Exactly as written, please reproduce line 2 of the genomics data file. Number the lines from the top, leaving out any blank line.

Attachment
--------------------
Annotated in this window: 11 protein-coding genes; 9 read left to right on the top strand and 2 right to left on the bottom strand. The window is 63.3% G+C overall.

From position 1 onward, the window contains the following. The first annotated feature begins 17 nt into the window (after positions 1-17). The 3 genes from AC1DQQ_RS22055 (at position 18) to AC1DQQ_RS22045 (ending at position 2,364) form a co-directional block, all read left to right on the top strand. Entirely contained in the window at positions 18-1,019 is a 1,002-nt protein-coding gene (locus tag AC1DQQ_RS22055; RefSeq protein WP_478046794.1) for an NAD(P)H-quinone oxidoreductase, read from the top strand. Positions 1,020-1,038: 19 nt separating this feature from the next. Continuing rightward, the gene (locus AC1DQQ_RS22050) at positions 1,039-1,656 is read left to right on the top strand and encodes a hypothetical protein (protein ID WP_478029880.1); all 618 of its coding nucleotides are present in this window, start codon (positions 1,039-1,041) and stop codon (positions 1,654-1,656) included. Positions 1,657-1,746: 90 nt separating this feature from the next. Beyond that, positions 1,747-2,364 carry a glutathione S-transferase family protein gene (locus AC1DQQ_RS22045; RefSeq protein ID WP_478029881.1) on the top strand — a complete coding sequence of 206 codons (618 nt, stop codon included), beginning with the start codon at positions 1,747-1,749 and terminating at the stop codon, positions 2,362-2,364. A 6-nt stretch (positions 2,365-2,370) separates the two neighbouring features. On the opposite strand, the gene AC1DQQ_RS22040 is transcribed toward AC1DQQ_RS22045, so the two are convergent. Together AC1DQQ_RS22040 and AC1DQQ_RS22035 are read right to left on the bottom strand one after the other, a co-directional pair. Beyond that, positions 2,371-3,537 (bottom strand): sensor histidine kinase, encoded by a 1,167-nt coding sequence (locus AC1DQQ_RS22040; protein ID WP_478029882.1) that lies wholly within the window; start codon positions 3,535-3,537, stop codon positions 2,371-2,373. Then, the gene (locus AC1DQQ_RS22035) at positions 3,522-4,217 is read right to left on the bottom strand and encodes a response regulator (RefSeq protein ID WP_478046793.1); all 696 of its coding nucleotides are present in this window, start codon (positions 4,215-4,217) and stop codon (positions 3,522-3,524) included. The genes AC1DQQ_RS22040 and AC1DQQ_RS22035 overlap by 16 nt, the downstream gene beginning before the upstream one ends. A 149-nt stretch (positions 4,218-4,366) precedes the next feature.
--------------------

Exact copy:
From position 1 onward, the window contains the following. The first annotated feature begins 17 nt into the window (after positions 1-17). The 3 genes from AC1DQQ_RS22055 (at position 18) to AC1DQQ_RS22045 (ending at position 2,364) form a co-directional block, all read left to right on the top strand. Entirely contained in the window at positions 18-1,019 is a 1,002-nt protein-coding gene (locus tag AC1DQQ_RS22055; RefSeq protein WP_478046794.1) for an NAD(P)H-quinone oxidoreductase, read from the top strand. Positions 1,020-1,038: 19 nt separating this feature from the next. Continuing rightward, the gene (locus AC1DQQ_RS22050) at positions 1,039-1,656 is read left to right on the top strand and encodes a hypothetical protein (protein ID WP_478029880.1); all 618 of its coding nucleotides are present in this window, start codon (positions 1,039-1,041) and stop codon (positions 1,654-1,656) included. Positions 1,657-1,746: 90 nt separating this feature from the next. Beyond that, positions 1,747-2,364 carry a glutathione S-transferase family protein gene (locus AC1DQQ_RS22045; RefSeq protein ID WP_478029881.1) on the top strand — a complete coding sequence of 206 codons (618 nt, stop codon included), beginning with the start codon at positions 1,747-1,749 and terminating at the stop codon, positions 2,362-2,364. A 6-nt stretch (positions 2,365-2,370) separates the two neighbouring features. On the opposite strand, the gene AC1DQQ_RS22040 is transcribed toward AC1DQQ_RS22045, so the two are convergent. Together AC1DQQ_RS22040 and AC1DQQ_RS22035 are read right to left on the bottom strand one after the other, a co-directional pair. Beyond that, positions 2,371-3,537 (bottom strand): sensor histidine kinase, encoded by a 1,167-nt coding sequence (locus AC1DQQ_RS22040; protein ID WP_478029882.1) that lies wholly within the window; start codon positions 3,535-3,537, stop codon positions 2,371-2,373. Then, the gene (locus AC1DQQ_RS22035) at positions 3,522-4,217 is read right to left on the bottom strand and encodes a response regulator (RefSeq protein ID WP_478046793.1); all 696 of its coding nucleotides are present in this window, start codon (positions 4,215-4,217) and stop codon (positions 3,522-3,524) included. The genes AC1DQQ_RS22040 and AC1DQQ_RS22035 overlap by 16 nt, the downstream gene beginning before the upstream one ends. A 149-nt stretch (positions 4,218-4,366) precedes the next feature.